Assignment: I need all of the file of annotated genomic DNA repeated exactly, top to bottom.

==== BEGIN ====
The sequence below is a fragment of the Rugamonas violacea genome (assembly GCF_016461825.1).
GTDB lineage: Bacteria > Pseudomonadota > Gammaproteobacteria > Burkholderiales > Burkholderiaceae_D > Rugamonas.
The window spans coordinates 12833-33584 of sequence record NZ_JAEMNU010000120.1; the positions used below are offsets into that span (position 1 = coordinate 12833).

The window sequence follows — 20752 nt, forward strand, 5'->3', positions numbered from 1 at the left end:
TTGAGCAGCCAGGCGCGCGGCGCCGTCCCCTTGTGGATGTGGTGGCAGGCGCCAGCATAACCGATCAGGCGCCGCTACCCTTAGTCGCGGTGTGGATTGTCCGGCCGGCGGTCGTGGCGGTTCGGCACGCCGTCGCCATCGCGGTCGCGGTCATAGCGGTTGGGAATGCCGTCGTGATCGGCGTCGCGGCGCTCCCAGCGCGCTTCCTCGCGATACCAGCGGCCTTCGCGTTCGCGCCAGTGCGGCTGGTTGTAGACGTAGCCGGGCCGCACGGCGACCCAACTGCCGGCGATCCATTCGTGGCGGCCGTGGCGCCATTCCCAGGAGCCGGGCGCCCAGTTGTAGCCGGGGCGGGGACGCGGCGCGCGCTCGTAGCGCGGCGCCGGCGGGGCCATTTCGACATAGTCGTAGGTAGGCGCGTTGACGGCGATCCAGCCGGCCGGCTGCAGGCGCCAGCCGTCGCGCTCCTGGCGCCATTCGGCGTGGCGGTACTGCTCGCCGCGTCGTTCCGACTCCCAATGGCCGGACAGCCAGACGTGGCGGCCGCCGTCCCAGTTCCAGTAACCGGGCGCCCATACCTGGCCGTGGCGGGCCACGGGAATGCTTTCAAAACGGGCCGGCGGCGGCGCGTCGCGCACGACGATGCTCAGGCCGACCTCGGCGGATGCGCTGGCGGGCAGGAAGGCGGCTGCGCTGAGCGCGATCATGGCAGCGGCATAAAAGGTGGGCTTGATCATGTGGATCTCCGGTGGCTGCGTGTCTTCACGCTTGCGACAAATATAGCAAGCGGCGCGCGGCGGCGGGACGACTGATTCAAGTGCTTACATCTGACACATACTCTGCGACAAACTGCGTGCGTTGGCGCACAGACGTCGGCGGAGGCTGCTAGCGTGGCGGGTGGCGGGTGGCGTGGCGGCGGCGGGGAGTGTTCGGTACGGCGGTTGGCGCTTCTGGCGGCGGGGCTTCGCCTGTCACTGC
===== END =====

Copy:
The sequence below is a fragment of the Rugamonas violacea genome (assembly GCF_016461825.1).
GTDB lineage: Bacteria > Pseudomonadota > Gammaproteobacteria > Burkholderiales > Burkholderiaceae_D > Rugamonas.
The window spans coordinates 12833-33584 of sequence record NZ_JAEMNU010000120.1; the positions used below are offsets into that span (position 1 = coordinate 12833).

The window sequence follows — 20752 nt, forward strand, 5'->3', positions numbered from 1 at the left end:
TTGAGCAGCCAGGCGCGCGGCGCCGTCCCCTTGTGGATGTGGTGGCAGGCGCCAGCATAACCGATCAGGCGCCGCTACCCTTAGTCGCGGTGTGGATTGTCCGGCCGGCGGTCGTGGCGGTTCGGCACGCCGTCGCCATCGCGGTCGCGGTCATAGCGGTTGGGAATGCCGTCGTGATCGGCGTCGCGGCGCTCCCAGCGCGCTTCCTCGCGATACCAGCGGCCTTCGCGTTCGCGCCAGTGCGGCTGGTTGTAGACGTAGCCGGGCCGCACGGCGACCCAACTGCCGGCGATCCATTCGTGGCGGCCGTGGCGCCATTCCCAGGAGCCGGGCGCCCAGTTGTAGCCGGGGCGGGGACGCGGCGCGCGCTCGTAGCGCGGCGCCGGCGGGGCCATTTCGACATAGTCGTAGGTAGGCGCGTTGACGGCGATCCAGCCGGCCGGCTGCAGGCGCCAGCCGTCGCGCTCCTGGCGCCATTCGGCGTGGCGGTACTGCTCGCCGCGTCGTTCCGACTCCCAATGGCCGGACAGCCAGACGTGGCGGCCGCCGTCCCAGTTCCAGTAACCGGGCGCCCATACCTGGCCGTGGCGGGCCACGGGAATGCTTTCAAAACGGGCCGGCGGCGGCGCGTCGCGCACGACGATGCTCAGGCCGACCTCGGCGGATGCGCTGGCGGGCAGGAAGGCGGCTGCGCTGAGCGCGATCATGGCAGCGGCATAAAAGGTGGGCTTGATCATGTGGATCTCCGGTGGCTGCGTGTCTTCACGCTTGCGACAAATATAGCAAGCGGCGCGCGGCGGCGGGACGACTGATTCAAGTGCTTACATCTGACACATACTCTGCGACAAACTGCGTGCGTTGGCGCACAGACGTCGGCGGAGGCTGCTAGCGTGGCGGGTGGCGGGTGGCGTGGCGGCGGCGGGGAGTGTTCGGTACGGCGGTTGGCGCTTCTGGCGGCGGGGCTTCGCCTGTCACTGC